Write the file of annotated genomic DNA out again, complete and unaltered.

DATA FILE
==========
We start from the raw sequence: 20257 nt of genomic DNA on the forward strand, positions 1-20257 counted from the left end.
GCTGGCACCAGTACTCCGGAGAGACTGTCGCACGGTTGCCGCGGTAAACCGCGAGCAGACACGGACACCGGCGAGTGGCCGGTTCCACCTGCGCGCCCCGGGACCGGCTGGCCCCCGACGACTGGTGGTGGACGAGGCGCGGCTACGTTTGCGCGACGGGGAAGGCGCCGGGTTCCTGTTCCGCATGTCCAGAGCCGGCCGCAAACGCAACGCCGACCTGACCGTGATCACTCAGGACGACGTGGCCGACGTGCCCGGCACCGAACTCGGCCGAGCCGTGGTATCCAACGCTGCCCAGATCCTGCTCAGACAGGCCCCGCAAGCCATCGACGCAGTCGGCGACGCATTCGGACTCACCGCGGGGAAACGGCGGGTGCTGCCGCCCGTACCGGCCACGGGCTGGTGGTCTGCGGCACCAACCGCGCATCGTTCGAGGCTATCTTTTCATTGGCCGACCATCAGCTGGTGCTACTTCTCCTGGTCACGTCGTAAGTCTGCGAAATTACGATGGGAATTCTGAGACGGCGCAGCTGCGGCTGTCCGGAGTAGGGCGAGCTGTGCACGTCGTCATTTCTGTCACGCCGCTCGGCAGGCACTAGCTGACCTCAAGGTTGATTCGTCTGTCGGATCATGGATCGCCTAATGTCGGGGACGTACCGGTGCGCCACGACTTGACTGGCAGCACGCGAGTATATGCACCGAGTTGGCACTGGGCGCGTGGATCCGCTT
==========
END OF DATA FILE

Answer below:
We start from the raw sequence: 20257 nt of genomic DNA on the forward strand, positions 1-20257 counted from the left end.
GCTGGCACCAGTACTCCGGAGAGACTGTCGCACGGTTGCCGCGGTAAACCGCGAGCAGACACGGACACCGGCGAGTGGCCGGTTCCACCTGCGCGCCCCGGGACCGGCTGGCCCCCGACGACTGGTGGTGGACGAGGCGCGGCTACGTTTGCGCGACGGGGAAGGCGCCGGGTTCCTGTTCCGCATGTCCAGAGCCGGCCGCAAACGCAACGCCGACCTGACCGTGATCACTCAGGACGACGTGGCCGACGTGCCCGGCACCGAACTCGGCCGAGCCGTGGTATCCAACGCTGCCCAGATCCTGCTCAGACAGGCCCCGCAAGCCATCGACGCAGTCGGCGACGCATTCGGACTCACCGCGGGGAAACGGCGGGTGCTGCCGCCCGTACCGGCCACGGGCTGGTGGTCTGCGGCACCAACCGCGCATCGTTCGAGGCTATCTTTTCATTGGCCGACCATCAGCTGGTGCTACTTCTCCTGGTCACGTCGTAAGTCTGCGAAATTACGATGGGAATTCTGAGACGGCGCAGCTGCGGCTGTCCGGAGTAGGGCGAGCTGTGCACGTCGTCATTTCTGTCACGCCGCTCGGCAGGCACTAGCTGACCTCAAGGTTGATTCGTCTGTCGGATCATGGATCGCCTAATGTCGGGGACGTACCGGTGCGCCACGACTTGACTGGCAGCACGCGAGTATATGCACCGAGTTGGCACTGGGCGCGTGGATCCGCTT